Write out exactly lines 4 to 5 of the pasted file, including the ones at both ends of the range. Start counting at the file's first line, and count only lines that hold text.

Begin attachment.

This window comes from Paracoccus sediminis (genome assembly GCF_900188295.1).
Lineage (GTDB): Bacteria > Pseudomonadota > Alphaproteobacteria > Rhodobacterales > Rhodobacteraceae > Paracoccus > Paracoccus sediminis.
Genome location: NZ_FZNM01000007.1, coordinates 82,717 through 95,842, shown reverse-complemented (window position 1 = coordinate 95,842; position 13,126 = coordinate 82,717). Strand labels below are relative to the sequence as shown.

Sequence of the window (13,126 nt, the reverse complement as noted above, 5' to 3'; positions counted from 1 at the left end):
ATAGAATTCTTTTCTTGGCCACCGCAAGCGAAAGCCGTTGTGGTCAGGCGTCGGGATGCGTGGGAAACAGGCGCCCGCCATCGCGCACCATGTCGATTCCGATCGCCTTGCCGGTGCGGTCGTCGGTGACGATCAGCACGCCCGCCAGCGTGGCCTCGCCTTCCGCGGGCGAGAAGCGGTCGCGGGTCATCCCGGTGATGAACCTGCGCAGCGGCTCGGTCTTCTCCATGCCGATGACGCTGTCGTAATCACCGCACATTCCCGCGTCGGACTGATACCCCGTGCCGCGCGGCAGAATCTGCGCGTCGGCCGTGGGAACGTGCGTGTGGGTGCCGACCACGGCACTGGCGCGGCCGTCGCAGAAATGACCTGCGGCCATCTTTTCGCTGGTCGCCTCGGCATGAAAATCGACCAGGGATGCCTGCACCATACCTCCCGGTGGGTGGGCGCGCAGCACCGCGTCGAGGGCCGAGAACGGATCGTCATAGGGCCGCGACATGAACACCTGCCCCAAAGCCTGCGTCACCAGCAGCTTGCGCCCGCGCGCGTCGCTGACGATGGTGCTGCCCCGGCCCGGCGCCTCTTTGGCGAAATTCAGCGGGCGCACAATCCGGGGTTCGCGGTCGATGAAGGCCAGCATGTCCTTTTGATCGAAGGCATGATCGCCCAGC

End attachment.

Sequence of the window (13,126 nt, the reverse complement as noted above, 5' to 3'; positions counted from 1 at the left end):
ATAGAATTCTTTTCTTGGCCACCGCAAGCGAAAGCCGTTGTGGTCAGGCGTCGGGATGCGTGGGAAACAGGCGCCCGCCATCGCGCACCATGTCGATTCCGATCGCCTTGCCGGTGCGGTCGTCGGTGACGATCAGCACGCCCGCCAGCGTGGCCTCGCCTTCCGCGGGCGAGAAGCGGTCGCGGGTCATCCCGGTGATGAACCTGCGCAGCGGCTCGGTCTTCTCCATGCCGATGACGCTGTCGTAATCACCGCACATTCCCGCGTCGGACTGATACCCCGTGCCGCGCGGCAGAATCTGCGCGTCGGCCGTGGGAACGTGCGTGTGGGTGCCGACCACGGCACTGGCGCGGCCGTCGCAGAAATGACCTGCGGCCATCTTTTCGCTGGTCGCCTCGGCATGAAAATCGACCAGGGATGCCTGCACCATACCTCCCGGTGGGTGGGCGCGCAGCACCGCGTCGAGGGCCGAGAACGGATCGTCATAGGGCCGCGACATGAACACCTGCCCCAAAGCCTGCGTCACCAGCAGCTTGCGCCCGCGCGCGTCGCTGACGATGGTGCTGCCCCGGCCCGGCGCCTCTTTGGCGAAATTCAGCGGGCGCACAATCCGGGGTTCGCGGTCGATGAAGGCCAGCATGTCCTTTTGATCGAAGGCATGATCGCCCAGC